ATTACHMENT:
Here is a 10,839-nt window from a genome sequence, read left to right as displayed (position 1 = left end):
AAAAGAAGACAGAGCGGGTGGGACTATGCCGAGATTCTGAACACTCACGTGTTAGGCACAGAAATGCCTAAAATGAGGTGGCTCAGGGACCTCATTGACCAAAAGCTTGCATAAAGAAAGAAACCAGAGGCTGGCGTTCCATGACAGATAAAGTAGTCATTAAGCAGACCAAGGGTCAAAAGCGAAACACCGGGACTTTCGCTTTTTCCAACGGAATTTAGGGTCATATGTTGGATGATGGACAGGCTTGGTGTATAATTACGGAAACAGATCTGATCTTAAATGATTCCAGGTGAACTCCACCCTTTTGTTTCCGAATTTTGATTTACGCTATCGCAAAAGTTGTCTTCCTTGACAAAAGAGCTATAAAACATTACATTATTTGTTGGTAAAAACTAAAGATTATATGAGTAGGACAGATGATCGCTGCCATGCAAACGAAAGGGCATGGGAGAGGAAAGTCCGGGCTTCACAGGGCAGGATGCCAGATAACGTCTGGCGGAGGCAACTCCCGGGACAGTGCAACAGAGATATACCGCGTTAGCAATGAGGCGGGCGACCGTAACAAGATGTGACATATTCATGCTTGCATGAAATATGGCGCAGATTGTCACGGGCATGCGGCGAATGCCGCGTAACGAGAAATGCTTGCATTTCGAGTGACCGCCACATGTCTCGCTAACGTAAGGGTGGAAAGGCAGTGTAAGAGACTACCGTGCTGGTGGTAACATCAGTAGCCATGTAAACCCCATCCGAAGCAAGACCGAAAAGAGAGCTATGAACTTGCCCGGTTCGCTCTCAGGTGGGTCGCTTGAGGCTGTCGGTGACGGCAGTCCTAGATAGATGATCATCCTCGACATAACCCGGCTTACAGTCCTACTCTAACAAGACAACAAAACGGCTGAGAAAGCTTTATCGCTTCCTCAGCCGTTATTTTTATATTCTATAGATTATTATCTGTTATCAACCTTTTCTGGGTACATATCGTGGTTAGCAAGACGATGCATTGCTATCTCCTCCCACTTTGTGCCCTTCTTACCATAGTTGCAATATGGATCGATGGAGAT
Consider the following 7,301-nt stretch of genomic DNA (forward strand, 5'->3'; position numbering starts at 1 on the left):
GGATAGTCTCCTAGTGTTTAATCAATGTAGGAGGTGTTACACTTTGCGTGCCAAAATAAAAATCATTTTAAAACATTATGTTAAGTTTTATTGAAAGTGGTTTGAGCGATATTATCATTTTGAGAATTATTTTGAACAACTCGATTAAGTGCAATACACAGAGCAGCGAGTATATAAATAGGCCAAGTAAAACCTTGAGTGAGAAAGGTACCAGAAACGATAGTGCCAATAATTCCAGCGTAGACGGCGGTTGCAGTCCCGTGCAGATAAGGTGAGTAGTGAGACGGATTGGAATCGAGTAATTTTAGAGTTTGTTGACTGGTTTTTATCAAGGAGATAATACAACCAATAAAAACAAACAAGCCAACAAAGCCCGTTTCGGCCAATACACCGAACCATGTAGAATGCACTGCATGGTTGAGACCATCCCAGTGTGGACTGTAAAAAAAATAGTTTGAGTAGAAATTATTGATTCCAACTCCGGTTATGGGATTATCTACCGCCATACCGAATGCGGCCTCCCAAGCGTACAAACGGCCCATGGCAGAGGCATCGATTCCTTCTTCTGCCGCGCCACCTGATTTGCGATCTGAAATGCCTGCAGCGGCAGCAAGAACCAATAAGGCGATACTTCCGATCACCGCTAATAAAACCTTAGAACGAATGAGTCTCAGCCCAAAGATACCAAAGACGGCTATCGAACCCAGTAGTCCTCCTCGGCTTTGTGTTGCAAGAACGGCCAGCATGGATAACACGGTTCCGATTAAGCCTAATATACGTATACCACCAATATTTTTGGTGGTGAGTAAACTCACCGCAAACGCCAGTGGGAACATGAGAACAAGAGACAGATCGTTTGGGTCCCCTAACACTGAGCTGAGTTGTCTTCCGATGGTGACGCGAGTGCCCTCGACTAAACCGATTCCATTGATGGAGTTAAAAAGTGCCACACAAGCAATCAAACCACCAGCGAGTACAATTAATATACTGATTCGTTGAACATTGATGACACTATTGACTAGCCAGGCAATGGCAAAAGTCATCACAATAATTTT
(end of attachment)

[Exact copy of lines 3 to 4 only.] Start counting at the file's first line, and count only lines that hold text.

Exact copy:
Consider the following 7,301-nt stretch of genomic DNA (forward strand, 5'->3'; position numbering starts at 1 on the left):
GGATAGTCTCCTAGTGTTTAATCAATGTAGGAGGTGTTACACTTTGCGTGCCAAAATAAAAATCATTTTAAAACATTATGTTAAGTTTTATTGAAAGTGGTTTGAGCGATATTATCATTTTGAGAATTATTTTGAACAACTCGATTAAGTGCAATACACAGAGCAGCGAGTATATAAATAGGCCAAGTAAAACCTTGAGTGAGAAAGGTACCAGAAACGATAGTGCCAATAATTCCAGCGTAGACGGCGGTTGCAGTCCCGTGCAGATAAGGTGAGTAGTGAGACGGATTGGAATCGAGTAATTTTAGAGTTTGTTGACTGGTTTTTATCAAGGAGATAATACAACCAATAAAAACAAACAAGCCAACAAAGCCCGTTTCGGCCAATACACCGAACCATGTAGAATGCACTGCATGGTTGAGACCATCCCAGTGTGGACTGTAAAAAAAATAGTTTGAGTAGAAATTATTGATTCCAACTCCGGTTATGGGATTATCTACCGCCATACCGAATGCGGCCTCCCAAGCGTACAAACGGCCCATGGCAGAGGCATCGATTCCTTCTTCTGCCGCGCCACCTGATTTGCGATCTGAAATGCCTGCAGCGGCAGCAAGAACCAATAAGGCGATACTTCCGATCACCGCTAATAAAACCTTAGAACGAATGAGTCTCAGCCCAAAGATACCAAAGACGGCTATCGAACCCAGTAGTCCTCCTCGGCTTTGTGTTGCAAGAACGGCCAGCATGGATAACACGGTTCCGATTAAGCCTAATATACGTATACCACCAATATTTTTGGTGGTGAGTAAACTCACCGCAAACGCCAGTGGGAACATGAGAACAAGAGACAGATCGTTTGGGTCCCCTAACACTGAGCTGAGTTGTCTTCCGATGGTGACGCGAGTGCCCTCGACTAAACCGATTCCATTGATGGAGTTAAAAAGTGCCACACAAGCAATCAAACCACCAGCGAGTACAATTAATATACTGATTCGTTGAACATTGATGACACTATTGACTAGCCAGGCAATGGCAAAAGTCATCACAATAATTTT